In a nutshell

— PDD’s viral popularity is largely attributable to the fact that WeChat, which has monopolized the Chinese chatting app market and dominates social media, provided an efficient and low-cost distribution channel

– Southeast Asia’s fragmented social media and chatting app landscape means that PDD can’t simply leverage one single social media tool to reach its core audience in the region, nor in any single country.

Economic parameters

Southeast Asia has a total population nearing 660 million people, but we’ve already established that a social shopping app that wants to leverage network effects here doesn’t have an easy way in. It would have to address pockets of those 660 million people, which just makes it a much smaller potential market than PDD has in China.

The big e-commerce platforms like Lazada, Shopee, and JD are competing to capture shoppers in major urban areas. Meanwhile, in most Southeast Asian countries, 50% or more live outside of big cities. (With the exception of city-state Singapore, Brunei, and Malaysia).

Source: Statista.

Does this mean there’s a large rural population currently underserved by e-commerce? Unfortunately, I don’t think so. Economically, many of Southeast Asia’s rural population do not have the same purchasing power as their Chinese counterparts.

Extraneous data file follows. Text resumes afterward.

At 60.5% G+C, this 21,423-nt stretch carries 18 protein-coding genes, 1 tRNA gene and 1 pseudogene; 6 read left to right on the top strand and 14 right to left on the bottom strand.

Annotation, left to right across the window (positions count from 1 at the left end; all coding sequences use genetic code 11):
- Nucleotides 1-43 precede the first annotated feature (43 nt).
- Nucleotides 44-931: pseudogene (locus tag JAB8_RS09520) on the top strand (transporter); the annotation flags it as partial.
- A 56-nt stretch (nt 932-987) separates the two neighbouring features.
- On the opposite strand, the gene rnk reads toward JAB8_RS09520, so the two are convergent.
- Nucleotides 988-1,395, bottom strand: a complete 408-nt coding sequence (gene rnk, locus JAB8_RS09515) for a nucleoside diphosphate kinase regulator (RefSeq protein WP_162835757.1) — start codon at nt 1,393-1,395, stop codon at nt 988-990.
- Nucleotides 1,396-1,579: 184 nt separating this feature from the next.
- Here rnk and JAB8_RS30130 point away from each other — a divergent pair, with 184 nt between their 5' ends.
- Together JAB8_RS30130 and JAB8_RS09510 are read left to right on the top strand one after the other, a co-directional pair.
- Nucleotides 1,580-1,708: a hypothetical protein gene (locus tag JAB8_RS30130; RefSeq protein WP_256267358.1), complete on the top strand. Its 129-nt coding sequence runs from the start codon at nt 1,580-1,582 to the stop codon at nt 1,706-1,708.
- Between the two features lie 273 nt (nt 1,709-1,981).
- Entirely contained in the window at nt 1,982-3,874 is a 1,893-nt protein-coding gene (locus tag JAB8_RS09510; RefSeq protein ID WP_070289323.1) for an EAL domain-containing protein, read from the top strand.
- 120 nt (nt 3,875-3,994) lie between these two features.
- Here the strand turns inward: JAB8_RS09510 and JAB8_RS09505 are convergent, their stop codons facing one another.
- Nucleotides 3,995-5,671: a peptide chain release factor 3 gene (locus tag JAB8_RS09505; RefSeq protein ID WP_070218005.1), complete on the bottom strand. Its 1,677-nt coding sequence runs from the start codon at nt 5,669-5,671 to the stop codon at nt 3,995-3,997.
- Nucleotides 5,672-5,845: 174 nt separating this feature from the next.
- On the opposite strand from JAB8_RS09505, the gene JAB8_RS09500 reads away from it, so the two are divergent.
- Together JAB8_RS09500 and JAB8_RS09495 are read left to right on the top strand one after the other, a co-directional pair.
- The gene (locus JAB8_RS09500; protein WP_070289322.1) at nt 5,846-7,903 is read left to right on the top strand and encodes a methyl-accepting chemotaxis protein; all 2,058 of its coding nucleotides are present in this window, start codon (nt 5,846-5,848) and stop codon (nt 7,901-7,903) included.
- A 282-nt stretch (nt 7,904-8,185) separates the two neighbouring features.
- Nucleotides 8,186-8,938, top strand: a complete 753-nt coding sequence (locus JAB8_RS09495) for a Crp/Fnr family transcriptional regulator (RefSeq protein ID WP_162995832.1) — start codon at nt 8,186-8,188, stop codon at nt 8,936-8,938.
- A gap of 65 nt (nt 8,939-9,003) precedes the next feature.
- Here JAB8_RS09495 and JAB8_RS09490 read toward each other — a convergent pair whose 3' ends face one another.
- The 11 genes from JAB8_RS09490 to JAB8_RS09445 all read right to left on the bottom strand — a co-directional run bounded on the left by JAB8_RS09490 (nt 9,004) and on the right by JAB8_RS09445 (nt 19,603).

An average rural Chinese has less than 1000 yuan ($158.82) disposable income a month, according to Pandaily’s analysis. They’re not affluent, but in places like Cambodia and Eastern Indonesia, significant percentages of people still live under the poverty line, with zero disposable income.

In other words, economically, PDD’s rural shoppers are probably more closely represent the lower-middle- and middle-class segments in emerging Southeast Asia, which are already being targeted by the existing shopping apps.

As Technode’s piece points out, another key difference between China and Southeast Asia is access to cheap, domestically manufactured products. A big part of PDD’s appeal is cheap prices, made possible because the app tries signing up merchants who have direct access to the product and can sell them low margins. And it’s typical items necessary for every household: things like kitchenware and shoes, which Chinese factories produce.